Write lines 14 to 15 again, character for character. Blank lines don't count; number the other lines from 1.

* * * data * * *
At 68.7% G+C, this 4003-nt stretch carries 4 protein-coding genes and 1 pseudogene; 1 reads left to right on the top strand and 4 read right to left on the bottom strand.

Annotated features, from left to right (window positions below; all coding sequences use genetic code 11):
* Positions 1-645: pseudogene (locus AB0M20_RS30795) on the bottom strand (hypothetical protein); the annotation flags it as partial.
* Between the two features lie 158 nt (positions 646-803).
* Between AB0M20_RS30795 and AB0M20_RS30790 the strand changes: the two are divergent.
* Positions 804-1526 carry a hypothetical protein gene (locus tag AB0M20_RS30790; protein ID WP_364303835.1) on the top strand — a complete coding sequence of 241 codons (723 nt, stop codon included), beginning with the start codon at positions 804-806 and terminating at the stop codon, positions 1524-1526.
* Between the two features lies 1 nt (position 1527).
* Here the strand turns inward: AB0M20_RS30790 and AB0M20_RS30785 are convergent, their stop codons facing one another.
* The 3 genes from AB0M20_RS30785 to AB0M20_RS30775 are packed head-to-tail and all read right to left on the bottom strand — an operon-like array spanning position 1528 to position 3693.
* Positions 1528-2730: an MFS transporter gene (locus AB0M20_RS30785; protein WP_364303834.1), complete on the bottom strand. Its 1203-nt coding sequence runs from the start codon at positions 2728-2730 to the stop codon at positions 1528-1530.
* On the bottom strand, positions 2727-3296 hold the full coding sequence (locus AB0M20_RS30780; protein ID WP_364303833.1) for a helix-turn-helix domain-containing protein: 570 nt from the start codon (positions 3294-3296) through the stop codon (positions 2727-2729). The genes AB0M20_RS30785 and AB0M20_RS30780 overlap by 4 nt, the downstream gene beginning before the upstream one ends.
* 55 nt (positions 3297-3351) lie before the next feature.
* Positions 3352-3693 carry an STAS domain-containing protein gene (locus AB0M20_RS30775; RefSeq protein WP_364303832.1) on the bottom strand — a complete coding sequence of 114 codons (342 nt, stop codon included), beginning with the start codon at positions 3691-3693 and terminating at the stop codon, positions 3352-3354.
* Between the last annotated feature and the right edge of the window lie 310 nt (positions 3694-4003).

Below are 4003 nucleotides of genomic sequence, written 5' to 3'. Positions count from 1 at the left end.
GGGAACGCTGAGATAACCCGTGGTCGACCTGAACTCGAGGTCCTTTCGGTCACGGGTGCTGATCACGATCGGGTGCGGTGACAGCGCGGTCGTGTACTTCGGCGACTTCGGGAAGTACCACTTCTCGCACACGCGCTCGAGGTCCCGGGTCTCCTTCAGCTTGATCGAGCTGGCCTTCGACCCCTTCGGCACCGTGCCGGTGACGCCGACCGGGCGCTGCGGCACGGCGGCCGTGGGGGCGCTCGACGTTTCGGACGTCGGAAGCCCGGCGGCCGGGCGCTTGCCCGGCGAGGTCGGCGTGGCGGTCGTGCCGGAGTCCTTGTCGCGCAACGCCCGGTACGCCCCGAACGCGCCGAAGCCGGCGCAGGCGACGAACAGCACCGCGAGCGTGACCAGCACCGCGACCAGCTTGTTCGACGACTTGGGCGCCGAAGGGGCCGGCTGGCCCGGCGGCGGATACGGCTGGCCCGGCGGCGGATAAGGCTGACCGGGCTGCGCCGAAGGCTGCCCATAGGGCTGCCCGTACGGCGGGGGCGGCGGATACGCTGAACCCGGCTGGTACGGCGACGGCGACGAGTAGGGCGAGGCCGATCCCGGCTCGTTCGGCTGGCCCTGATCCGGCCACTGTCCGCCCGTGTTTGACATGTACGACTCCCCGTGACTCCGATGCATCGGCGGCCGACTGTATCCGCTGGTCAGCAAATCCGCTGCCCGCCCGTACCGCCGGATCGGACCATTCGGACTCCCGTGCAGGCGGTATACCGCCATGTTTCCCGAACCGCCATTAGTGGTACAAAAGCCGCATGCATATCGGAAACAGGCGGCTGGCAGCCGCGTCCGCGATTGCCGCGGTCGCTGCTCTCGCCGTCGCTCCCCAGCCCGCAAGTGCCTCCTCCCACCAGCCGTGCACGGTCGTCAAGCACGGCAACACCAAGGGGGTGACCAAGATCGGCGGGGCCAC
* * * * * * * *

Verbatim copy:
* Between the last annotated feature and the right edge of the window lie 310 nt (positions 3694-4003).

Below are 4003 nucleotides of genomic sequence, written 5' to 3'. Positions count from 1 at the left end.